Defects created by VM, such as pricing errors due to lack of a contractual agreement with O&M or inadequate communication, were initially blamed on O&M. After the TSCC model was created, VM realized that they and O&M shared in creating the defects and decided to split the cost of rework and appropriate 50% of it to themselves in the TSCC.This deflected any adversarial relationship and helped them both improve the process. The mindset of VM in splitting rework costs 50/50 with O&M also encouraged them to share equally in any real savings from the program. The “gain share contract” incentivized VM to reduce its costs and ensured O&M would implement efficient processes and keep costs low.

The TSCC model also encouraged O&M to want to get other hospitals in Seattle to use it. Stefanic believed that hospitals standardizing their orders would decrease O&M’s on-hand inventory SKUs, thus creating cost saving opportunities for the hospitals. However, O&M’s move towards fewer SKUs has proven a daunting task in the healthcare industry.

Effects of VM’s Lean Philosophy

VMs lean philosophy affected the partnership in many ways. O&M had not openly discussed a pricing method with a customer until TSCC was created. The team created by this partnership used their understanding of activity based pricing model to develop a contract that would benefit both parties. While discussing the details of the TSCC they discovered different ways to trace hidden costs that wasn’t apparent using the cost plus pricing method.


A problem that O&M faced when bringing in new customers was bringing in additional products. Increasing the number of SKUs on hand can cause O&M to lease more warehouse space and incur additional costs. One solution that could be built into the TSCC model is when bringing in new customers, O&M could propose the customers use SKUs O&M already has on hand. O&M can show the new customers savings by exhibiting the total carrying costs of each SKU and how much of the total carrying costs will be allocated to each customer using this specific SKU as compared to the costs associated with the customers using their preferred SKUs. If O&M made this proposal to all prospective customers and they were willing to use SKUs O&M already has on hand, this could be a step towards a mass standardizing of SKUs. In the end, standardizing SKUs can help both O&M and their customers cut costs.

An understanding of the “everyday lean” enterprise-wide change involves transparency with all employees involved in the process. An added improvement to the current TSCC model would be to incentivize the distribution center employees through performance bonuses based on increased efficiency in their everyday tasks. For example, O&M could set a specific quarterly error rate that employees must stay under in order to receive a bonus for that period. Errors would include back orders, wrong items, incorrect products shipped and longer fill rates. As it stands, there aren’t any incentives to motivate the DCs to be more efficient. As a result, O&M may be passing its profits to VM while accounting for the added costs of their own inefficiencies.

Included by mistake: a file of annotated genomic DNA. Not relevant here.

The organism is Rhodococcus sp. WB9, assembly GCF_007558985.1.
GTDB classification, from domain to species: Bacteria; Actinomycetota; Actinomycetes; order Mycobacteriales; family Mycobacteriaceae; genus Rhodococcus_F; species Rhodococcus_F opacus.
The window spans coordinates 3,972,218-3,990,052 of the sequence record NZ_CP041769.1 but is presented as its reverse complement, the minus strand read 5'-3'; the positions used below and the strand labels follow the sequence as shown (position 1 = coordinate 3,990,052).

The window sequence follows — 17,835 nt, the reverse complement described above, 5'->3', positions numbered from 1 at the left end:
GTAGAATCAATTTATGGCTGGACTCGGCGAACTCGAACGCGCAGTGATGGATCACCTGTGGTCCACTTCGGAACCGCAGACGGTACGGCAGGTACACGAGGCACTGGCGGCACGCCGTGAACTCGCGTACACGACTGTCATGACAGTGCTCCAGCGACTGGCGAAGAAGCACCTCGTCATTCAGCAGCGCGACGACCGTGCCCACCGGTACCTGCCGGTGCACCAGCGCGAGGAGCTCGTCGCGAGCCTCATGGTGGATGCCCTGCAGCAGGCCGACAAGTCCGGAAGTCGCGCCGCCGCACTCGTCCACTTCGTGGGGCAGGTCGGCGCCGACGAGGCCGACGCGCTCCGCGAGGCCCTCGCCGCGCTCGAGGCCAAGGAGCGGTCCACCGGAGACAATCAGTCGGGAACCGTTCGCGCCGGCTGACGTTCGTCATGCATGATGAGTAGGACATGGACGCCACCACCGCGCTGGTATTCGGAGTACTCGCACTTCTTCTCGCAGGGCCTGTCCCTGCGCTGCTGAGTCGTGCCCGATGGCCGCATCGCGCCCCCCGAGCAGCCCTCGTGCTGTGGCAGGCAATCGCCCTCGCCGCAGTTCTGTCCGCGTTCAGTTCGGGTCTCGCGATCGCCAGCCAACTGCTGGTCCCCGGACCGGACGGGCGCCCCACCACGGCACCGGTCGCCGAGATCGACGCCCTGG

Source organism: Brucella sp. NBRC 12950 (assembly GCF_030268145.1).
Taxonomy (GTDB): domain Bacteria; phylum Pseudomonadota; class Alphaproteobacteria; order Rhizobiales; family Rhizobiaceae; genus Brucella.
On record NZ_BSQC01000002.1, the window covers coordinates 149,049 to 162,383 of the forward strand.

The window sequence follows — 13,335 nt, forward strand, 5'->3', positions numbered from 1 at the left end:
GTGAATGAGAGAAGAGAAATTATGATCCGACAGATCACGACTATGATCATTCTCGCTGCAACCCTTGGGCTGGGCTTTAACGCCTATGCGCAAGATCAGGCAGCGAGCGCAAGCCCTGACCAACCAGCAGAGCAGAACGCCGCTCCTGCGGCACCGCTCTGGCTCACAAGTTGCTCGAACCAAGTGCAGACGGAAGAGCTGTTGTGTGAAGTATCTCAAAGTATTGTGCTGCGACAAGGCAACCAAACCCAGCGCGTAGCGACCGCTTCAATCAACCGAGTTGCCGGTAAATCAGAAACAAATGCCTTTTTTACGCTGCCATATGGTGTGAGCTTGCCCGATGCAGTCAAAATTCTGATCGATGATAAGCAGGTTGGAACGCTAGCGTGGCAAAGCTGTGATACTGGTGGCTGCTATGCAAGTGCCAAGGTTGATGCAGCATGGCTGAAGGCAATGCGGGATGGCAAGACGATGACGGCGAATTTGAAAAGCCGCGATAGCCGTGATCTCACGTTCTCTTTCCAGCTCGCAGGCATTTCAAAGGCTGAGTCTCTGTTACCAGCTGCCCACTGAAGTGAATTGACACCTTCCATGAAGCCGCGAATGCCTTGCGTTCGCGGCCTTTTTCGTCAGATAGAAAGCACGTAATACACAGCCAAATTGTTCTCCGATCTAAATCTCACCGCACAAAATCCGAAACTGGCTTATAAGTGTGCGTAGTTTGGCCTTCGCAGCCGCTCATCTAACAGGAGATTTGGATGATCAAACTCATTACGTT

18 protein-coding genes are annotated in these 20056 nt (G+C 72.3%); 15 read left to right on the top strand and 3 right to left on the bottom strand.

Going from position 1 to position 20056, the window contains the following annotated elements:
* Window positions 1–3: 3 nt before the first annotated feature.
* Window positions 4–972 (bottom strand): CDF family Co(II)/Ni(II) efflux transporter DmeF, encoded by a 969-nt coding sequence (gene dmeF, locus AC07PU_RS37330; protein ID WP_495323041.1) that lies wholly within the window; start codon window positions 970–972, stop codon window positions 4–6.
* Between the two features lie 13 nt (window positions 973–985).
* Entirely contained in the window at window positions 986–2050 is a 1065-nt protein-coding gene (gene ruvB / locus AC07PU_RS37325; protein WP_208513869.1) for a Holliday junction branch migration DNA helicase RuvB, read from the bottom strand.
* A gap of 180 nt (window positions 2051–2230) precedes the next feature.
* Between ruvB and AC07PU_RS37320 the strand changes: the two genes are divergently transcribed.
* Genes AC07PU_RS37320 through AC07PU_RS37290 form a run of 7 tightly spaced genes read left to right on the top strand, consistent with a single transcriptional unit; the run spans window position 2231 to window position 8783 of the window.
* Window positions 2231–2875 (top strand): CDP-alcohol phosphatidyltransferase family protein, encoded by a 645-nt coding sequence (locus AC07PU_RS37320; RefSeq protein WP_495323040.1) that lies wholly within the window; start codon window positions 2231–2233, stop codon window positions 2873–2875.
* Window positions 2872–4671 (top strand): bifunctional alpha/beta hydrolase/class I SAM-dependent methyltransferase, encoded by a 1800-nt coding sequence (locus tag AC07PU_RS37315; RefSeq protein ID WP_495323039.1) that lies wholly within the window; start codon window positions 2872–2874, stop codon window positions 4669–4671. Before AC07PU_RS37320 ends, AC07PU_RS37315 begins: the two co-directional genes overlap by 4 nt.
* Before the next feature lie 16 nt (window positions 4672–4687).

While cost-plus pricing may seem to have an immediate advantage with competitive pricing, the activity-based pricing that TSCC is modeled from will have a longer positive impact for both O&M and VM. The TSCC model will uncover costs not previously determined using the cost-plus pricing model and help increase efficiency while decreasing defect rates within the supply chain. For example, if O&M sets a price of $40 for a box of latex gloves when VM negotiates a price of $35 per box of latex gloves with the manufacturer, O&M will be recording a revenue of $5, a 13% markup on the customer’s cost. While you can see the immediate impact of cost-plus in the distributor’s revenue, what you won’t see are the added costs that aren’t accounted for in the markup price. If added costs, such as occupancy costs of $1.30 p/box, warehouse costs of $1.20 p/box, and $1.40 inventory costs p/box, weren’t accounted for until after an occurrence of a transaction under the cost-plus model, O&M really is gaining only $1.10 in revenue (assuming VM only ordered one box of gloves). Since O&M is the distributor, and essentially is the middleman in this case, they would have to pay for the unaccounted costs that the cost-plus pricing model never considered when determining the appropriate markup rate/price. If activity-based pricing model were initially used in considering the appropriate price of the product, then the product price would reflect the cost allocated from each activity related to the product’s supply chain flow.

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Supply Chain Partners: Virginia Mason and Owens. (2018, Jan 30). Retrieved from